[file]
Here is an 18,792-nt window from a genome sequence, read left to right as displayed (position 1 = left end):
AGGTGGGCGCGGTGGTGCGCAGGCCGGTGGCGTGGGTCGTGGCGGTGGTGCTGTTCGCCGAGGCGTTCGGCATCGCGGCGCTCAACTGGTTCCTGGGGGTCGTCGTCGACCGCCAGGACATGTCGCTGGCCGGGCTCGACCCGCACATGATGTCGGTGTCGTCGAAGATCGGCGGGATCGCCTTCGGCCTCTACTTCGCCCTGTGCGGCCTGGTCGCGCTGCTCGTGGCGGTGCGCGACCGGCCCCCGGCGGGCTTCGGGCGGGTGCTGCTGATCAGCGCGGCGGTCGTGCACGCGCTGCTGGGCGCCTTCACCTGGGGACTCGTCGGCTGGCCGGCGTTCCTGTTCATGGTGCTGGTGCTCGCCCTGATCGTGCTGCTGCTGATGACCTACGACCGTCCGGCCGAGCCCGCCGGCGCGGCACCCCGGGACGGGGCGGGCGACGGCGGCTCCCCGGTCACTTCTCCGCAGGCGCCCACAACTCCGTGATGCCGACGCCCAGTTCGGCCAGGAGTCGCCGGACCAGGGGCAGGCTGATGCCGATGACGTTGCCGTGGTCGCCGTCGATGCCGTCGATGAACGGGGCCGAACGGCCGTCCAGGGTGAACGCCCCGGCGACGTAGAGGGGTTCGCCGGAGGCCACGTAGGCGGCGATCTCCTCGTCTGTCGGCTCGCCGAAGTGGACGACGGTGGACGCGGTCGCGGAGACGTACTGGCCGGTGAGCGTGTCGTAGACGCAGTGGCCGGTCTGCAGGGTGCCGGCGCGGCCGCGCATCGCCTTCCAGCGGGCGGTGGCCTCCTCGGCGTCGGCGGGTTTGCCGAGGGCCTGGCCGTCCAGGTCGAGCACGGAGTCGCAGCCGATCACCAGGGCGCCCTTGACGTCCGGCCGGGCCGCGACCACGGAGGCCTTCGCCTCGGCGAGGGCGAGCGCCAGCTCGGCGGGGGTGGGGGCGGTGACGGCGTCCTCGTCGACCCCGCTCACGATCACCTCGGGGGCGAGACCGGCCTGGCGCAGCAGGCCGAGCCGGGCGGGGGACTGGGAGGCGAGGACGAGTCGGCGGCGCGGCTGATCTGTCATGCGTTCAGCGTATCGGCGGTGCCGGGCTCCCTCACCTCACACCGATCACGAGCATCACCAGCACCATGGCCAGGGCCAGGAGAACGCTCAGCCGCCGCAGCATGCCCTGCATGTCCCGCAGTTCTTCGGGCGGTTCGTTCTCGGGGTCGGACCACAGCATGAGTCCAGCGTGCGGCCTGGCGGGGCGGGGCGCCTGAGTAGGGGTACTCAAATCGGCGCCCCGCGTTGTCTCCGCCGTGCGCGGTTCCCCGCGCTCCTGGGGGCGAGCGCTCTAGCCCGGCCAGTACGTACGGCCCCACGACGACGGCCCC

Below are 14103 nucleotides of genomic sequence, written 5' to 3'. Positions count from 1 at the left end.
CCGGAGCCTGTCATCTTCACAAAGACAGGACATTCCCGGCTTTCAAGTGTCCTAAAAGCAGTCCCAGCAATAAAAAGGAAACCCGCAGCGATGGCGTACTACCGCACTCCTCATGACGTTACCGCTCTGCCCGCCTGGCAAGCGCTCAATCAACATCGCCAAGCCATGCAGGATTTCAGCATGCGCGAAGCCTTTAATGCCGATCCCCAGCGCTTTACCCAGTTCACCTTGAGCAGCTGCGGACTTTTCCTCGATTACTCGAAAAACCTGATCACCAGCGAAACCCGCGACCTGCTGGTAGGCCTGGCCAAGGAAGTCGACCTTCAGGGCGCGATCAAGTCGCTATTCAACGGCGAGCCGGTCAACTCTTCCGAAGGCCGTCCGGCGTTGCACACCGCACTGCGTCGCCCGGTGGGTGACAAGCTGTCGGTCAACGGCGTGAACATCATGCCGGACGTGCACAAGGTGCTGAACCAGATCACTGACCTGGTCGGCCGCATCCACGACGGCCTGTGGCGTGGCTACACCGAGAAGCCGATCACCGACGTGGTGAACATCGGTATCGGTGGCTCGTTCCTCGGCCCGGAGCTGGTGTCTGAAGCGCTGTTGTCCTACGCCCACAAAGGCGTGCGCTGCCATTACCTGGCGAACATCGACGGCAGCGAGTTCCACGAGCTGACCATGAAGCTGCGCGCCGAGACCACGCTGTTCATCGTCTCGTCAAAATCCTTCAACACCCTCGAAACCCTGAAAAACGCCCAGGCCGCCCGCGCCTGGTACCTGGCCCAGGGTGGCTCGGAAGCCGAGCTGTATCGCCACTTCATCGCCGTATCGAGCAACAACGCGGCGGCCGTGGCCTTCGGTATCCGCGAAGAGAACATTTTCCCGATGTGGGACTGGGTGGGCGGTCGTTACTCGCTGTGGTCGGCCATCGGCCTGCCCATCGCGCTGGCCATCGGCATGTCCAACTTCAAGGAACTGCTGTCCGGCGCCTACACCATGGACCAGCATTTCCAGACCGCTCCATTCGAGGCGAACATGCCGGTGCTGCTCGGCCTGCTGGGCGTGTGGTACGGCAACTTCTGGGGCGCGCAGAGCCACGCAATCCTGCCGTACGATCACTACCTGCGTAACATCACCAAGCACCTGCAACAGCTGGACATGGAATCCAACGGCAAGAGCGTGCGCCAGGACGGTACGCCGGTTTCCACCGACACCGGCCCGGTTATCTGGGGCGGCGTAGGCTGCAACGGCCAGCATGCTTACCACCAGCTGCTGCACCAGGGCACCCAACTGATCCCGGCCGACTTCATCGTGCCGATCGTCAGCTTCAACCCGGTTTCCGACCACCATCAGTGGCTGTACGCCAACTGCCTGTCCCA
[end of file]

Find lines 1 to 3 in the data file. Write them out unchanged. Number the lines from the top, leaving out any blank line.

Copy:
Here is an 18,792-nt window from a genome sequence, read left to right as displayed (position 1 = left end):
AGGTGGGCGCGGTGGTGCGCAGGCCGGTGGCGTGGGTCGTGGCGGTGGTGCTGTTCGCCGAGGCGTTCGGCATCGCGGCGCTCAACTGGTTCCTGGGGGTCGTCGTCGACCGCCAGGACATGTCGCTGGCCGGGCTCGACCCGCACATGATGTCGGTGTCGTCGAAGATCGGCGGGATCGCCTTCGGCCTCTACTTCGCCCTGTGCGGCCTGGTCGCGCTGCTCGTGGCGGTGCGCGACCGGCCCCCGGCGGGCTTCGGGCGGGTGCTGCTGATCAGCGCGGCGGTCGTGCACGCGCTGCTGGGCGCCTTCACCTGGGGACTCGTCGGCTGGCCGGCGTTCCTGTTCATGGTGCTGGTGCTCGCCCTGATCGTGCTGCTGCTGATGACCTACGACCGTCCGGCCGAGCCCGCCGGCGCGGCACCCCGGGACGGGGCGGGCGACGGCGGCTCCCCGGTCACTTCTCCGCAGGCGCCCACAACTCCGTGATGCCGACGCCCAGTTCGGCCAGGAGTCGCCGGACCAGGGGCAGGCTGATGCCGATGACGTTGCCGTGGTCGCCGTCGATGCCGTCGATGAACGGGGCCGAACGGCCGTCCAGGGTGAACGCCCCGGCGACGTAGAGGGGTTCGCCGGAGGCCACGTAGGCGGCGATCTCCTCGTCTGTCGGCTCGCCGAAGTGGACGACGGTGGACGCGGTCGCGGAGACGTACTGGCCGGTGAGCGTGTCGTAGACGCAGTGGCCGGTCTGCAGGGTGCCGGCGCGGCCGCGCATCGCCTTCCAGCGGGCGGTGGCCTCCTCGGCGTCGGCGGGTTTGCCGAGGGCCTGGCCGTCCAGGTCGAGCACGGAGTCGCAGCCGATCACCAGGGCGCCCTTGACGTCCGGCCGGGCCGCGACCACGGAGGCCTTCGCCTCGGCGAGGGCGAGCGCCAGCTCGGCGGGGGTGGGGGCGGTGACGGCGTCCTCGTCGACCCCGCTCACGATCACCTCGGGGGCGAGACCGGCCTGGCGCAGCAGGCCGAGCCGGGCGGGGGACTGGGAGGCGAGGACGAGTCGGCGGCGCGGCTGATCTGTCATGCGTTCAGCGTATCGGCGGTGCCGGGCTCCCTCACCTCACACCGATCACGAGCATCACCAGCACCATGGCCAGGGCCAGGAGAACGCTCAGCCGCCGCAGCATGCCCTGCATGTCCCGCAGTTCTTCGGGCGGTTCGTTCTCGGGGTCGGACCACAGCATGAGTCCAGCGTGCGGCCTGGCGGGGCGGGGCGCCTGAGTAGGGGTACTCAAATCGGCGCCCCGCGTTGTCTCCGCCGTGCGCGGTTCCCCGCGCTCCTGGGGGCGAGCGCTCTAGCCCGGCCAGTACGTACGGCCCCACGACGACGGCCCC

Below are 14103 nucleotides of genomic sequence, written 5' to 3'. Positions count from 1 at the left end.